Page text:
Static variables (SHADER_VARIABLE_TYPE_STATIC) are variables that are expected to be set only once. They may not be changed once a resource is bound to the variable. Such variables are intended to hold global constants such as camera attributes or global light attributes constant buffers. Mutable variables (SHADER_VARIABLE_TYPE_MUTABLE) define resources that are expected to change on a per-material frequency. Examples may include diffuse textures, normal maps etc. Dynamic variables (SHADER_VARIABLE_TYPE_DYNAMIC) are expected to change frequently and randomly. Shader variable type must be specified during shader creation by populating an array of ShaderVariableDesc structures and initializing ShaderCreationAttribs::Desc::VariableDesc and ShaderCreationAttribs::Desc::NumVariables members (see example of shader creation above).
      Static variables cannot be changed once a resource is bound to the variable. They are bound directly to the shader object. For instance, a shadow map texture is not expected to change after it is created, so it can be bound directly to the shader:
      PixelShader->GetShaderVariable( "g_tex2DShadowMap" )->Set( pShadowMapSRV ); Mutable and dynamic variables are bound via a new Shader Resource Binding object (SRB) that is created by the pipeline state (IPipelineState::CreateShaderResourceBinding()):
      m_pPSO->CreateShaderResourceBinding(&m_pSRB); Note that an SRB is only compatible with the pipeline state it was created from. SRB object inherits all static bindings from shaders in the pipeline, but is not allowed to change them.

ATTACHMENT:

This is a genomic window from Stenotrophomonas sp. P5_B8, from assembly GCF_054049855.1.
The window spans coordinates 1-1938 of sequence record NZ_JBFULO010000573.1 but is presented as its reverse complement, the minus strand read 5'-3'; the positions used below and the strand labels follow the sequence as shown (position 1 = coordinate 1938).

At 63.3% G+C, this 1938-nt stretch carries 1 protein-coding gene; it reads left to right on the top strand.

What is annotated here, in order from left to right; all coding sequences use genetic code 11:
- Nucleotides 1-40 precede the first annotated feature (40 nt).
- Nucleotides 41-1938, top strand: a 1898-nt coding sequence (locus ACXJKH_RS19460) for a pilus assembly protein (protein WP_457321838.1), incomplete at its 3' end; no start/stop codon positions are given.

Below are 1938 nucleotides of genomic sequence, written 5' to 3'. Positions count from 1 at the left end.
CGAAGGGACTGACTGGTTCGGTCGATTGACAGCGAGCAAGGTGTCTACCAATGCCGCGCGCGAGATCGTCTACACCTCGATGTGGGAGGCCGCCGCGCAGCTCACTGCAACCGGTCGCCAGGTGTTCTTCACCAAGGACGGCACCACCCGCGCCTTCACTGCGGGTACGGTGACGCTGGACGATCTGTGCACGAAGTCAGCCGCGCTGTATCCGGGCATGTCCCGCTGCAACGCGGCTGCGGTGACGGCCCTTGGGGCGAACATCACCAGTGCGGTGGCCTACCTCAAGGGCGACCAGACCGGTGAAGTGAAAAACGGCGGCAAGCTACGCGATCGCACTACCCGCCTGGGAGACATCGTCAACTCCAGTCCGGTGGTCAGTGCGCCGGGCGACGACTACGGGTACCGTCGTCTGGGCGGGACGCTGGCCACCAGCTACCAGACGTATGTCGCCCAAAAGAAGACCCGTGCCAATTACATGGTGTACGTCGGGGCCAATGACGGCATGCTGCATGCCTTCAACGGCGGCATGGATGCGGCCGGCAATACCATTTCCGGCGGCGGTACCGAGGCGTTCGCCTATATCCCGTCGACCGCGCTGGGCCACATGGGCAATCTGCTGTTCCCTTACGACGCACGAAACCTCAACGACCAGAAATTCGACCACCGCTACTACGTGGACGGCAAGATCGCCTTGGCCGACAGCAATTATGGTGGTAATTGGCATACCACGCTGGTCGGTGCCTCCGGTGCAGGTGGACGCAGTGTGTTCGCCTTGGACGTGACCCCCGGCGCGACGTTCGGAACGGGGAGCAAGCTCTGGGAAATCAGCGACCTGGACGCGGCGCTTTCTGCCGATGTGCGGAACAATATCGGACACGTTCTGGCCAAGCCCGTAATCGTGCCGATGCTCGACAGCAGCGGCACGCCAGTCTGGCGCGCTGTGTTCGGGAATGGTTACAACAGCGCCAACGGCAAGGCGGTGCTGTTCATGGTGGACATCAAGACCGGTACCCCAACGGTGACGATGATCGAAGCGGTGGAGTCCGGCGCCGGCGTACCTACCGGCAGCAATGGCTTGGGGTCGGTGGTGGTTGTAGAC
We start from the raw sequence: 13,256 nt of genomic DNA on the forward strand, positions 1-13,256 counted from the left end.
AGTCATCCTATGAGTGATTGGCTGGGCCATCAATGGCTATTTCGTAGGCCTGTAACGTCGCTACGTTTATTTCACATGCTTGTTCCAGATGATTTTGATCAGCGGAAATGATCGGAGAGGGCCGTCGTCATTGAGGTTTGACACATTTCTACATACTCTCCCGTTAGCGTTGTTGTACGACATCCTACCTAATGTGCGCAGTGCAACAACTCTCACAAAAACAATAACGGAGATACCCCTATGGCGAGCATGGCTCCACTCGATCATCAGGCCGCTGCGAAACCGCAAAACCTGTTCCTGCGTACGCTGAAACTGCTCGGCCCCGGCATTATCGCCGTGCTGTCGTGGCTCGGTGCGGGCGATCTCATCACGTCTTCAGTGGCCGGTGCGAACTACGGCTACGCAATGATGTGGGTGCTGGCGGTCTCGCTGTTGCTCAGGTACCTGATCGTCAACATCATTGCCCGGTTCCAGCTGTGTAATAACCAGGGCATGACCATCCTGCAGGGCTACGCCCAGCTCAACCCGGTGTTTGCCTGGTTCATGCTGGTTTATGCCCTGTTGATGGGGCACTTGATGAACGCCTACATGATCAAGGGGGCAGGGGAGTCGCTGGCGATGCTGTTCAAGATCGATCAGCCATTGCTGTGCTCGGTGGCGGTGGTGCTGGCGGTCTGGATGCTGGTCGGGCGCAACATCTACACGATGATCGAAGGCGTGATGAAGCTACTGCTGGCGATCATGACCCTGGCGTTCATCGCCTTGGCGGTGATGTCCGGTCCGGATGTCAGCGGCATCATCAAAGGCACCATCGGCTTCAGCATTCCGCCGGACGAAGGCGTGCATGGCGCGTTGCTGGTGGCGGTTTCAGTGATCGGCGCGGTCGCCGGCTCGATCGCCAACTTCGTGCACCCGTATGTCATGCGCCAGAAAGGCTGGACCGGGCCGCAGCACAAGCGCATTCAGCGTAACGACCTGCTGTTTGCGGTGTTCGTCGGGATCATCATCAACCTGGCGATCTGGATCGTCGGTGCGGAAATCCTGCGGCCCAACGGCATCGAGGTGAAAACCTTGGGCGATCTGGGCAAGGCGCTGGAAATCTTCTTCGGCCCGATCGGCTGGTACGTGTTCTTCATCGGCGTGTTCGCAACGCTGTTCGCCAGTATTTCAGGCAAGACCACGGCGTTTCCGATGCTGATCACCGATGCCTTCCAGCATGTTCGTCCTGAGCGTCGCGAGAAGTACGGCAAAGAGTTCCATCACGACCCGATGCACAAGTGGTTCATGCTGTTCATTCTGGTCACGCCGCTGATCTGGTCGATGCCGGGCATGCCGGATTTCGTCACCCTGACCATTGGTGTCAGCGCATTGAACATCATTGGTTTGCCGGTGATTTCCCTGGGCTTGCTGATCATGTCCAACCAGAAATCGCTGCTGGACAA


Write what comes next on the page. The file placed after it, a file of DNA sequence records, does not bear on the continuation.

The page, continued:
Mutable resources can only be set once for every instance of a shader resource binding. Such resources are intended to define specific material properties. For instance, a diffuse texture for a specific material is not expected to change once the material is defined and can be set right after the SRB object has been created:
      m_pSRB->GetVariable(SHADER_TYPE_PIXEL, "tex2DDiffuse")->Set(pDiffuseTexSRV); In some cases it is necessary to bind a new resource to a variable every time a draw command is invoked. Such variables should be labeled as dynamic, which will allow setting them multiple times through the same SRB object:
      m_pSRB->GetVariable(SHADER_TYPE_VERTEX, "cbRandomAttribs")->Set(pRandomAttrsCB); Under the hood, the engine pre-allocates descriptor tables for static and mutable resources when an SRB objcet is created. Space for dynamic resources is dynamically allocated at run time. Static and mutable resources are thus more efficient and should be used whenever possible.